How to Save Collard Seeds

Project Type: Education Only
Funds awarded in 2021: $49,775.00
Projected End Date: 03/31/2023
Grant Recipient: Utopian Seed Project
Region: Southern
State: North Carolina
Principal Investigator:
Chris Smith
The Utopian Seed Project
How To Save Collard Seeds explores seed saving, seed growing and seed heritage in the Southeast USA. Interviews with farmers and growers across the south tell a story of seed heritage deeper than any one variety. Take a deep dive into saving collard seeds to learn both the technical side of saving seeds and the reasons why it's so important. Brassica oleracea var. vidris Collards heralded from the cold climate of Northern Europe and arrived in New England in the early days of colonization. Originally called coleworts and later known as collards, this food crop was considered inferior to its close relative, the cabbage. When collards made their way to the southeast via the east coast seed trade, they were readily adopted by enslaved Africans. Collards may not have been something they were already familiar with, but a culinary tradition of cooking with dark leafy greens and an appreciation of their nutritive sustenance resonated with African cooks. The Heirloom Collard Project has done extensive work to document the legacy of collards and profile the incredible diversity of this distinctly African American crop - learn more at In 2021 The Utopian Seed Project and Communal Studios received a grant from Southern SARE to create a Southeast Seed video series. The project traveled across 12 states and interviewed over 50 farmers, community gardeners, seed savers, seed growers and seed advocates. The footage was weaved together to tell the story and seed saving of six southern crops: corn, okra, southern peas, collards, sweet potatoes and squash. This material is based upon work that is supported by the National Institute of Food and Agriculture, U.S. Department of Agriculture, under award number 2020-38640-31521 through the Southern Sustainable Agriculture Research and Education program under subaward number LS21-351. USDA is an equal opportunity employer and service provider. Learn more at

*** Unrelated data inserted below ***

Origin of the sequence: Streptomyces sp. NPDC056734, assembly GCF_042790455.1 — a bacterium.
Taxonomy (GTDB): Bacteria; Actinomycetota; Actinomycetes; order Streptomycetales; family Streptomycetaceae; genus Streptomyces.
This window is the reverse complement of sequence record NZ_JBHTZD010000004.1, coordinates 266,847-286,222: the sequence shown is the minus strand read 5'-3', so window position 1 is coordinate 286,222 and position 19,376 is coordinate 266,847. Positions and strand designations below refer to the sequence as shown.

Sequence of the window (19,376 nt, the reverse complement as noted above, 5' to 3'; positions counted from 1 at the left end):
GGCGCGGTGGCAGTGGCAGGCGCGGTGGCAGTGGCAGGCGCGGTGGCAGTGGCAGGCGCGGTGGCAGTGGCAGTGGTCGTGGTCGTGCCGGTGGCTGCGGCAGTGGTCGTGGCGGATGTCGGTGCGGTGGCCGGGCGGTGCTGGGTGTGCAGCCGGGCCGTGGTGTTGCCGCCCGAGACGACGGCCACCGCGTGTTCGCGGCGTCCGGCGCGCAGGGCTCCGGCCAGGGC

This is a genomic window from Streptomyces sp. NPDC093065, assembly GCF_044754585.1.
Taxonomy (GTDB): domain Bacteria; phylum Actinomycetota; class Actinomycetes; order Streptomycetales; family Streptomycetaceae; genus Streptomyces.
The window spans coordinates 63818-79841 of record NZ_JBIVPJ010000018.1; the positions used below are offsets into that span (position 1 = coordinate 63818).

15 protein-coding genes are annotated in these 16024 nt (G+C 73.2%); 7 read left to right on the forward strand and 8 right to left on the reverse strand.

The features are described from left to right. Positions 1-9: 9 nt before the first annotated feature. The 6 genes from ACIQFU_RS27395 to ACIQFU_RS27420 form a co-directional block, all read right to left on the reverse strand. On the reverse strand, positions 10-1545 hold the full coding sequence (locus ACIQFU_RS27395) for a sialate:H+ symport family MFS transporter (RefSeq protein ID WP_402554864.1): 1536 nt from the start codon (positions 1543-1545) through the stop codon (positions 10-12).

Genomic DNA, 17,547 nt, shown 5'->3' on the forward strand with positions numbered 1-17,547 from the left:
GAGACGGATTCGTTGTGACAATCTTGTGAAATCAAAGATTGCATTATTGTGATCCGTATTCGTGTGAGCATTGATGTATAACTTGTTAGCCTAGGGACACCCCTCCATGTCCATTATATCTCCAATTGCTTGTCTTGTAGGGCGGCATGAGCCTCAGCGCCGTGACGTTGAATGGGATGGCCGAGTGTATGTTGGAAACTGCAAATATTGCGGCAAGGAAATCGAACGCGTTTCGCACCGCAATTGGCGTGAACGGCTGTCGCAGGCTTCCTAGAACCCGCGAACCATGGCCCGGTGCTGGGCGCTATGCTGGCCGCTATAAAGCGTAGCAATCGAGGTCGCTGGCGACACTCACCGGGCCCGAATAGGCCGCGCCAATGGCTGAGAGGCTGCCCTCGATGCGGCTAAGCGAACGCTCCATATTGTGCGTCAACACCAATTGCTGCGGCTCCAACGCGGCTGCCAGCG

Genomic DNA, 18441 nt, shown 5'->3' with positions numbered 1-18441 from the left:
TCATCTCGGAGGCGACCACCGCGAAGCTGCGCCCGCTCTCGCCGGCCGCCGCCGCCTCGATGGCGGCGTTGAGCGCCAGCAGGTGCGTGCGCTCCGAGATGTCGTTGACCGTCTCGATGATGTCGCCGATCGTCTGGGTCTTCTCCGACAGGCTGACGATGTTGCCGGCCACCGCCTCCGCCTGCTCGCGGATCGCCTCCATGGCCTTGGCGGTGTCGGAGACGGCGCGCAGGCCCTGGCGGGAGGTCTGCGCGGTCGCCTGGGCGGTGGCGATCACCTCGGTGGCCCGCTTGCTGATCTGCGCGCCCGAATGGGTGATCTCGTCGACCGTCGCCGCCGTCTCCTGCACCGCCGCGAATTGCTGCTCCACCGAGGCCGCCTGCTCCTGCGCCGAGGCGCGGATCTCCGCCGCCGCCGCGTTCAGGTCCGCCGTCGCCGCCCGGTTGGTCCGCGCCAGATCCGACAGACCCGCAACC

Target audiences:
Farmers/Ranchers; Educators
Any opinions, findings, conclusions, or recommendations expressed in this publication are those of the author(s) and do not necessarily reflect the view of the U.S. Department of Agriculture or SARE.